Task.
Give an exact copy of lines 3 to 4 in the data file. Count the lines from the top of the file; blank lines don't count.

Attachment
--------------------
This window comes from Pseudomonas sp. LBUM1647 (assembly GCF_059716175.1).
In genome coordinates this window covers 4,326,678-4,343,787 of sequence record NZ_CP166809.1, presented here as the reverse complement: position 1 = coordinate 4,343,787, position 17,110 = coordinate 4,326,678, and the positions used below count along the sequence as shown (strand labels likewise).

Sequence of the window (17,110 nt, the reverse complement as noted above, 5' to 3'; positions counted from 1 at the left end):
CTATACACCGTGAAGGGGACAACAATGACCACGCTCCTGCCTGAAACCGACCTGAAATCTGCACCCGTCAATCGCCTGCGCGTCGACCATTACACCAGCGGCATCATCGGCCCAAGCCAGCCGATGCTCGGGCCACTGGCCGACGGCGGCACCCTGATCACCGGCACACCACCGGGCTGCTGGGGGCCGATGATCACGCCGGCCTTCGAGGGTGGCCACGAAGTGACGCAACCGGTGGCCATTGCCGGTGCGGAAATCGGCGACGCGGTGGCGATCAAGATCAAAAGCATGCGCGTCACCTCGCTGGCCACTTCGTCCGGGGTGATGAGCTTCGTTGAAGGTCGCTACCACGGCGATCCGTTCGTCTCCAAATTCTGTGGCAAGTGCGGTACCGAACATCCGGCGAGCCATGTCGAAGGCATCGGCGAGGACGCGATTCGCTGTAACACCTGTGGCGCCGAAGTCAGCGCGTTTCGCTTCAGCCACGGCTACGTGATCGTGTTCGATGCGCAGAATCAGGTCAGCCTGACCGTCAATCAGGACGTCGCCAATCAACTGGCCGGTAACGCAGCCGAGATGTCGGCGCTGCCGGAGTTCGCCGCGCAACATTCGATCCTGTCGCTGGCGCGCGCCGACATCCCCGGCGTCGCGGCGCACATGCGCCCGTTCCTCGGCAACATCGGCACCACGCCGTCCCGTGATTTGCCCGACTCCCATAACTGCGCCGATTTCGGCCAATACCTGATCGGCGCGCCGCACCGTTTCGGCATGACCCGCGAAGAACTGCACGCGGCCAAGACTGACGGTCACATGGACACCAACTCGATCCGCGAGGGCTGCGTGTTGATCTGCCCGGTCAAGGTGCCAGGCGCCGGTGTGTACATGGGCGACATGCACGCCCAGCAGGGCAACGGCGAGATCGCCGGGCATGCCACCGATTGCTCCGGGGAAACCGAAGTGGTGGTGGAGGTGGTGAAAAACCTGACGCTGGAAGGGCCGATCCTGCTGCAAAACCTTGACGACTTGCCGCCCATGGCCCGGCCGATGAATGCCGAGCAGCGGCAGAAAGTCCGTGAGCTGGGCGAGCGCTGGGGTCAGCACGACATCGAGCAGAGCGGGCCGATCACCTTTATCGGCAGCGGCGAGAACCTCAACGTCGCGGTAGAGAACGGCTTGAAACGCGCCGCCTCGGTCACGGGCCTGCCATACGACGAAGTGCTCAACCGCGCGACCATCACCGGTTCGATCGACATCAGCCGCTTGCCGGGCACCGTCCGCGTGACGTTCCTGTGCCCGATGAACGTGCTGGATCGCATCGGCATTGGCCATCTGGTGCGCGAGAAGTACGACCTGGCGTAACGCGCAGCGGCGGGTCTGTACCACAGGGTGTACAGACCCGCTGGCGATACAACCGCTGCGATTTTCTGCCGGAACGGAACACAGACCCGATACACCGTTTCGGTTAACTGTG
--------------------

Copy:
Sequence of the window (17,110 nt, the reverse complement as noted above, 5' to 3'; positions counted from 1 at the left end):
CTATACACCGTGAAGGGGACAACAATGACCACGCTCCTGCCTGAAACCGACCTGAAATCTGCACCCGTCAATCGCCTGCGCGTCGACCATTACACCAGCGGCATCATCGGCCCAAGCCAGCCGATGCTCGGGCCACTGGCCGACGGCGGCACCCTGATCACCGGCACACCACCGGGCTGCTGGGGGCCGATGATCACGCCGGCCTTCGAGGGTGGCCACGAAGTGACGCAACCGGTGGCCATTGCCGGTGCGGAAATCGGCGACGCGGTGGCGATCAAGATCAAAAGCATGCGCGTCACCTCGCTGGCCACTTCGTCCGGGGTGATGAGCTTCGTTGAAGGTCGCTACCACGGCGATCCGTTCGTCTCCAAATTCTGTGGCAAGTGCGGTACCGAACATCCGGCGAGCCATGTCGAAGGCATCGGCGAGGACGCGATTCGCTGTAACACCTGTGGCGCCGAAGTCAGCGCGTTTCGCTTCAGCCACGGCTACGTGATCGTGTTCGATGCGCAGAATCAGGTCAGCCTGACCGTCAATCAGGACGTCGCCAATCAACTGGCCGGTAACGCAGCCGAGATGTCGGCGCTGCCGGAGTTCGCCGCGCAACATTCGATCCTGTCGCTGGCGCGCGCCGACATCCCCGGCGTCGCGGCGCACATGCGCCCGTTCCTCGGCAACATCGGCACCACGCCGTCCCGTGATTTGCCCGACTCCCATAACTGCGCCGATTTCGGCCAATACCTGATCGGCGCGCCGCACCGTTTCGGCATGACCCGCGAAGAACTGCACGCGGCCAAGACTGACGGTCACATGGACACCAACTCGATCCGCGAGGGCTGCGTGTTGATCTGCCCGGTCAAGGTGCCAGGCGCCGGTGTGTACATGGGCGACATGCACGCCCAGCAGGGCAACGGCGAGATCGCCGGGCATGCCACCGATTGCTCCGGGGAAACCGAAGTGGTGGTGGAGGTGGTGAAAAACCTGACGCTGGAAGGGCCGATCCTGCTGCAAAACCTTGACGACTTGCCGCCCATGGCCCGGCCGATGAATGCCGAGCAGCGGCAGAAAGTCCGTGAGCTGGGCGAGCGCTGGGGTCAGCACGACATCGAGCAGAGCGGGCCGATCACCTTTATCGGCAGCGGCGAGAACCTCAACGTCGCGGTAGAGAACGGCTTGAAACGCGCCGCCTCGGTCACGGGCCTGCCATACGACGAAGTGCTCAACCGCGCGACCATCACCGGTTCGATCGACATCAGCCGCTTGCCGGGCACCGTCCGCGTGACGTTCCTGTGCCCGATGAACGTGCTGGATCGCATCGGCATTGGCCATCTGGTGCGCGAGAAGTACGACCTGGCGTAACGCGCAGCGGCGGGTCTGTACCACAGGGTGTACAGACCCGCTGGCGATACAACCGCTGCGATTTTCTGCCGGAACGGAACACAGACCCGATACACCGTTTCGGTTAACTGTG